Both Caleb and Krista talked about aspects of Naviance they are excited about. Students can apply directly to colleges, send transcripts and apply for scholarships. Mr. Perkins is especially excited about a set of videos featuring underrepresented groups in non traditional careers. I asked if parents would have access to this information. The answer was a little shocking. They said they were not building in parent access this year and that parents would potentially have “read only” account access next year. They also said that based on what types of searches and inquiries the student was making, they would receive more info in those areas. So if your student was surveyed to show interest in engineering, they would start receiving notices about STEM opportunities in the area. For me, this is a red flag for tracking, and between that, lack of parent access and the idea that my child may be sending my financial information to multiple parties through this system, I am alarmed.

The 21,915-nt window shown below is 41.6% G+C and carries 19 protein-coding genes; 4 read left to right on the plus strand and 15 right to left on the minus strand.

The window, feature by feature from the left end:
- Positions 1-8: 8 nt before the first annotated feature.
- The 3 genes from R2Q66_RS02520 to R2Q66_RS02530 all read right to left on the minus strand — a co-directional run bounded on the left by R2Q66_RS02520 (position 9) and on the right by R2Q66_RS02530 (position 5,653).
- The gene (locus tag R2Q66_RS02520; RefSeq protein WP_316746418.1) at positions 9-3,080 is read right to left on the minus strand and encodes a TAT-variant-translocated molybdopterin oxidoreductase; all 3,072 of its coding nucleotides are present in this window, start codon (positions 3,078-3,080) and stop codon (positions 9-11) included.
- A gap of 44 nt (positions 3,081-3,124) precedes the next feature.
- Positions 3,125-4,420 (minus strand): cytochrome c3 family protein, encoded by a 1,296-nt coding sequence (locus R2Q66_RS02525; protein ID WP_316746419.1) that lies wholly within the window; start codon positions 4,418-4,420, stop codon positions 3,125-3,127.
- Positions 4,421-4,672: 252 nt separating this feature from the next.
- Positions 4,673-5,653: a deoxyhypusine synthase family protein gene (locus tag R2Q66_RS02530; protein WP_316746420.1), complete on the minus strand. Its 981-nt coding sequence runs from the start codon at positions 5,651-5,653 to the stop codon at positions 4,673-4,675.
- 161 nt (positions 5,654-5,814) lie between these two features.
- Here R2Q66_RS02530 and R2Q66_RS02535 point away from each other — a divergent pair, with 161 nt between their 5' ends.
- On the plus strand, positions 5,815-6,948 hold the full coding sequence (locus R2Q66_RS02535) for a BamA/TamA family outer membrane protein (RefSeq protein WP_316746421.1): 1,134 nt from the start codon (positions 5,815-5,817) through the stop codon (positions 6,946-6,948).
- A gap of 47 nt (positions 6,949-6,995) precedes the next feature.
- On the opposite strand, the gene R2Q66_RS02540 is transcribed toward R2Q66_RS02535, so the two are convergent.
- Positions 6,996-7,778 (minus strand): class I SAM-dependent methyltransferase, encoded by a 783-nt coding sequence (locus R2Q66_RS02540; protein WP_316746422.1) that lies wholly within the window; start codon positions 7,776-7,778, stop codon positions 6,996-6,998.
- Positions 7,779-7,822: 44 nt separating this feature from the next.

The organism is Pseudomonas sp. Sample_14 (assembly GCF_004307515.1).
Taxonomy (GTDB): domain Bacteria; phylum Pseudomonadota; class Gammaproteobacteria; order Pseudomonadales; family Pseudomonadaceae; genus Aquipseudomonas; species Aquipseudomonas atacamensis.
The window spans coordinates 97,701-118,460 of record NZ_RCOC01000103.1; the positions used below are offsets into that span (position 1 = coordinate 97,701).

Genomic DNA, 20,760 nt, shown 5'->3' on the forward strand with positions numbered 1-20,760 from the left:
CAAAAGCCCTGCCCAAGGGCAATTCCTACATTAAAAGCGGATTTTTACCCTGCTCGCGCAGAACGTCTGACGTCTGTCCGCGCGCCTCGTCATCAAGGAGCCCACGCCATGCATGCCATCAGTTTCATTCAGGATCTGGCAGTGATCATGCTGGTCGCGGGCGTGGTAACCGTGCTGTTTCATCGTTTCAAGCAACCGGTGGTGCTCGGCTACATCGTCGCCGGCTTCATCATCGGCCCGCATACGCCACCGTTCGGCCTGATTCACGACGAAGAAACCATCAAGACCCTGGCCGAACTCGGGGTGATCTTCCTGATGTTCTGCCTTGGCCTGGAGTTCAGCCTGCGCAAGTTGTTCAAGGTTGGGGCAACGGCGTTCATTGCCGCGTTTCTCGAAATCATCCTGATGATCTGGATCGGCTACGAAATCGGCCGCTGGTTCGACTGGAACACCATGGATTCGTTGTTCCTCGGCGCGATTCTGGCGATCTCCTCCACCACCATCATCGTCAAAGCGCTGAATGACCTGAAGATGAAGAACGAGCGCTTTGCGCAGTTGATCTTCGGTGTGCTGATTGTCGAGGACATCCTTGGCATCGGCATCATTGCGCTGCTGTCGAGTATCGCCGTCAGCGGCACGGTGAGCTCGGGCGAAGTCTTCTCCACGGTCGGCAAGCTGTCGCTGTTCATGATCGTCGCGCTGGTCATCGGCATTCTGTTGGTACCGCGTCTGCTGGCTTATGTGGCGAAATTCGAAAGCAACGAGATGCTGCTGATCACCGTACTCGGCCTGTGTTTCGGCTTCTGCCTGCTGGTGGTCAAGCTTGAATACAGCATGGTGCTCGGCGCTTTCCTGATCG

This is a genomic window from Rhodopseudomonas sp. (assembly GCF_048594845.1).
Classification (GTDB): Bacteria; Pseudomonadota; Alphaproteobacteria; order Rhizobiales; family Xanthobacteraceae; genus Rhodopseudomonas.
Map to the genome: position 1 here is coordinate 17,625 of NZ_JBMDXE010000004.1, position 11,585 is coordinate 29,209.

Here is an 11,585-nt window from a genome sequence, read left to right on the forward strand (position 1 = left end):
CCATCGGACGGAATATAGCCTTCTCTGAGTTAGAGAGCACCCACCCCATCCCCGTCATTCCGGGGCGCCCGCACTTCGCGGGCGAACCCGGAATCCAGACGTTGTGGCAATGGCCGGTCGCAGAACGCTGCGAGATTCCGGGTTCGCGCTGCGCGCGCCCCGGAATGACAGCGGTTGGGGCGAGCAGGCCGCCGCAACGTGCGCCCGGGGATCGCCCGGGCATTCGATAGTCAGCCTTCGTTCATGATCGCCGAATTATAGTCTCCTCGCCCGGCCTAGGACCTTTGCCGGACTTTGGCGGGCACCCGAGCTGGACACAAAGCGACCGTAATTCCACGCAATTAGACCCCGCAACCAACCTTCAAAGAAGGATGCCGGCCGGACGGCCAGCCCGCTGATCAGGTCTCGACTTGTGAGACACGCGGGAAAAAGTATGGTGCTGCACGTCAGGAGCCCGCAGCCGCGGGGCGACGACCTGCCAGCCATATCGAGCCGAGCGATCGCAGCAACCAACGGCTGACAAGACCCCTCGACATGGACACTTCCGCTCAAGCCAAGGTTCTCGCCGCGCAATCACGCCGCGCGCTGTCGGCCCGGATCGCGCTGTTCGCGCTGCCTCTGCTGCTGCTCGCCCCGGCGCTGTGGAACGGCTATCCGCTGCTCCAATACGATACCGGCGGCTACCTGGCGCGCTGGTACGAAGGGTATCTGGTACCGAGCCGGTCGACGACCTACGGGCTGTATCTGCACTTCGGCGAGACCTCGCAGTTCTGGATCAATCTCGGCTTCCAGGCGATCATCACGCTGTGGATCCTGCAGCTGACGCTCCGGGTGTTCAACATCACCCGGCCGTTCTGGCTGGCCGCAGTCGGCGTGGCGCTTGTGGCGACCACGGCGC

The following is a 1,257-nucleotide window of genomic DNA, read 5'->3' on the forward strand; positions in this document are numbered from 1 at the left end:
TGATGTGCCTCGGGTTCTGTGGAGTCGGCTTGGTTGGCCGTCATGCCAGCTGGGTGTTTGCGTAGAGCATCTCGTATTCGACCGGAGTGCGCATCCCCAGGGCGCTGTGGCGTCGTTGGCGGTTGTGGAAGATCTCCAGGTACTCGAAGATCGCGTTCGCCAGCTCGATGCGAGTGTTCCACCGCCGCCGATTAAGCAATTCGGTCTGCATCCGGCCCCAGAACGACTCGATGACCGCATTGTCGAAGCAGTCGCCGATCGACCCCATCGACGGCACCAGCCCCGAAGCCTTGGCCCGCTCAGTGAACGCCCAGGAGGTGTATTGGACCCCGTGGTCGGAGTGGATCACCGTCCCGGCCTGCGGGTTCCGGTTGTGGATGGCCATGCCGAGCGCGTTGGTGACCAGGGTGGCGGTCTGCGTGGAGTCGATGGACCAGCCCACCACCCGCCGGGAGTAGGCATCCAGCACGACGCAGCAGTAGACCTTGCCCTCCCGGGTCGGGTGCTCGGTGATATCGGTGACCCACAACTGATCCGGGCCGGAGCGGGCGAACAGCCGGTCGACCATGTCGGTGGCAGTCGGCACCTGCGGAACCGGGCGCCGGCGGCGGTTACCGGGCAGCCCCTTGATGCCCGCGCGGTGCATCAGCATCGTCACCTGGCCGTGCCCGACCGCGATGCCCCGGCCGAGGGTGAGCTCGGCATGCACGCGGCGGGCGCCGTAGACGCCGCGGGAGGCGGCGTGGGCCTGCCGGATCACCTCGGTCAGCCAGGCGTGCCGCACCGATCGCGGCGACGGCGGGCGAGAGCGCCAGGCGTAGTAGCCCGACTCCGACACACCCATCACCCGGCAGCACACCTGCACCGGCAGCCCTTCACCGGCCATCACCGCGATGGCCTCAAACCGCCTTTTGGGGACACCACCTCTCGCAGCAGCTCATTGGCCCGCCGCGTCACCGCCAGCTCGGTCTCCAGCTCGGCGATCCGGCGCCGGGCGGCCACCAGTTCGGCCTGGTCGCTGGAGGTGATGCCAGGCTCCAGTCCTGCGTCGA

The conversation then took a turn into the big picture and that’s when I really began to question what Seattle Public Schools has gotten themselves into trying to fulfill the legislature’s high school and beyond requirements. Mr. Perkins told me that there had been discussion by the School Board Directors, with some directors in opposition, to naming this new project “Seattle Ready” after the idea that in order to live in Seattle now one will need to have a high paying job. They argued that this idea is “economy driven” and I argued that the opposite is actually true. Not only is child care highly sought after in Seattle, as working class person, a child care provider making about $20, I took strong offense to this notion that students might be dissuaded from pursuing a meaningful career like mine, that gives me so much joy, and supports so many people, because it does not pay “Seattle Ready” wages. I pointed out to them that they were actually doing a disservice to their own workforce by promoting these classist and elitist ideas and I suggested they look to the example of our First Student bus drivers. A “Seattle Ready” system is never going to suggest that a student might enjoy a career as a bus driver and yet what vacancies have not been able to be filled this year and last? School bus drivers. The school bus driver shortage is wreaking havoc on our Seattle working families who’s school buses are frequently late and sometimes don’t show up at all.